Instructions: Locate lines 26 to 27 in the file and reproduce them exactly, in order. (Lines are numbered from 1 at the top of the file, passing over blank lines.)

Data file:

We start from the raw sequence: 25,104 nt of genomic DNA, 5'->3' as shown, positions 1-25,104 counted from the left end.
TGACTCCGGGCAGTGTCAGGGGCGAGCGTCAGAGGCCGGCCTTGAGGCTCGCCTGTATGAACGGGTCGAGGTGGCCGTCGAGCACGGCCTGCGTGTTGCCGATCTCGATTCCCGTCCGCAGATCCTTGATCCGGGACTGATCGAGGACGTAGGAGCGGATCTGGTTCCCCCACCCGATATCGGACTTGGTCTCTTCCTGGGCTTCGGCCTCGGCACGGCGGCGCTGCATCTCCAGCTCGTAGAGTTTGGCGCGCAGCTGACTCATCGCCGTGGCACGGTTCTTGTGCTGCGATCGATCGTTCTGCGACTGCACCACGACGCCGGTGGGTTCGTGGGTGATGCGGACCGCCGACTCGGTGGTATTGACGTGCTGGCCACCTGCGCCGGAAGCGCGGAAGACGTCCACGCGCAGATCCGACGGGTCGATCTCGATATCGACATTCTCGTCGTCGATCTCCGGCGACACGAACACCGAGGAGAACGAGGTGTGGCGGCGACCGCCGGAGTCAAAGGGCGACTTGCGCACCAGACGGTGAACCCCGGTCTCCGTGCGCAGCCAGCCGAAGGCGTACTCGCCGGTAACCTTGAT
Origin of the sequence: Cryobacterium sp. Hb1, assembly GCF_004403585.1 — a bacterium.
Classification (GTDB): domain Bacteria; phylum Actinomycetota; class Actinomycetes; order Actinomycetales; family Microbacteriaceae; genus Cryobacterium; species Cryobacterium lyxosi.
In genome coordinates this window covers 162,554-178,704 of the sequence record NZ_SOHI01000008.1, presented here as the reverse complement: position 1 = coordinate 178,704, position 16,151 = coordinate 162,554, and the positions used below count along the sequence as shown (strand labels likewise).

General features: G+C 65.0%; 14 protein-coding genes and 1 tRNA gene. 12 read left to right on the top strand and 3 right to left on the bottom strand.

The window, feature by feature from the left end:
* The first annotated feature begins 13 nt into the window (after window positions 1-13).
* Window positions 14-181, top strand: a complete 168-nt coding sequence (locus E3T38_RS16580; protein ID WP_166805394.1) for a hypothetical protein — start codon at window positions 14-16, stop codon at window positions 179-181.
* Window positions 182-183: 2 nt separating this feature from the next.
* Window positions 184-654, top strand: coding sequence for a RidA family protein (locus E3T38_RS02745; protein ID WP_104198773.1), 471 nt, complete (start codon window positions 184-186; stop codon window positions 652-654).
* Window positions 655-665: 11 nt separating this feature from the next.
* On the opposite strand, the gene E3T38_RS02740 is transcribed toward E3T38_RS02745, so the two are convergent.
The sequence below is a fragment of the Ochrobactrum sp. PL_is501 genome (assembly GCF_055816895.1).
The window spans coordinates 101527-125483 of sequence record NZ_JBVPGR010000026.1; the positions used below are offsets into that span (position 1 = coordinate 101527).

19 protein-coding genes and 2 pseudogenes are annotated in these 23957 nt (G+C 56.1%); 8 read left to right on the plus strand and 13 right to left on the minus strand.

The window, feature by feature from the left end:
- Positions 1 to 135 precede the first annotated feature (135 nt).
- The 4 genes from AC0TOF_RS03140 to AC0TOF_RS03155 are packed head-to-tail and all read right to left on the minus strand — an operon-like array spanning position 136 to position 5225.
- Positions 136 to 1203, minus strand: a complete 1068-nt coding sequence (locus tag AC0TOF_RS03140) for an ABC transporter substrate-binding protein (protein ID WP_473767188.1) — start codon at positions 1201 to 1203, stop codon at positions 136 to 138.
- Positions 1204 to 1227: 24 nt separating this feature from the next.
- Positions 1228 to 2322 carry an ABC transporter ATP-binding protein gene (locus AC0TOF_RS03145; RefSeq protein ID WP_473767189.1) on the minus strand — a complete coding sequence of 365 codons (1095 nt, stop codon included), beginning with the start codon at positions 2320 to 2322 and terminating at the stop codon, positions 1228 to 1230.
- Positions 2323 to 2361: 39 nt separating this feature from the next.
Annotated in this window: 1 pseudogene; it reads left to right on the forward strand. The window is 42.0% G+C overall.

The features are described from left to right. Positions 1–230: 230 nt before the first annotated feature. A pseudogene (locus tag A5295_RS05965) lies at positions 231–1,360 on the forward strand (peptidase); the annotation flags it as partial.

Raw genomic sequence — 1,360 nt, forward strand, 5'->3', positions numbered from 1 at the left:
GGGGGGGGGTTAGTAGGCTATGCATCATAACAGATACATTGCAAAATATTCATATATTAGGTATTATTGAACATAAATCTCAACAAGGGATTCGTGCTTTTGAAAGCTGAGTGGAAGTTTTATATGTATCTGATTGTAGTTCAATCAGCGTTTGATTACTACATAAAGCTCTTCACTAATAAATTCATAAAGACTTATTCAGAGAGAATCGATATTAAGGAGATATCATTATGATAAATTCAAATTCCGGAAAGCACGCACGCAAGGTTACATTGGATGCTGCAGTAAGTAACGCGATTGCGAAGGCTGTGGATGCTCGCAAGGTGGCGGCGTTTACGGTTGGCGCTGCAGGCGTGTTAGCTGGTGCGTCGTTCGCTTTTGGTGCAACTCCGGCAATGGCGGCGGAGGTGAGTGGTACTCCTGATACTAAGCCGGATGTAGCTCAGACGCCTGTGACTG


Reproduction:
Raw genomic sequence — 1,360 nt, forward strand, 5'->3', positions numbered from 1 at the left:
GGGGGGGGGTTAGTAGGCTATGCATCATAACAGATACATTGCAAAATATTCATATATTAGGTATTATTGAACATAAATCTCAACAAGGGATTCGTGCTTTTGAAAGCTGAGTGGAAGTTTTATATGTATCTGATTGTAGTTCAATCAGCGTTTGATTACTACATAAAGCTCTTCACTAATAAATTCATAAAGACTTATTCAGAGAGAATCGATATTAAGGAGATATCATTATGATAAATTCAAATTCCGGAAAGCACGCACGCAAGGTTACATTGGATGCTGCAGTAAGTAACGCGATTGCGAAGGCTGTGGATGCTCGCAAGGTGGCGGCGTTTACGGTTGGCGCTGCAGGCGTGTTAGCTGGTGCGTCGTTCGCTTTTGGTGCAACTCCGGCAATGGCGGCGGAGGTGAGTGGTACTCCTGATACTAAGCCGGATGTAGCTCAGACGCCTGTGACTG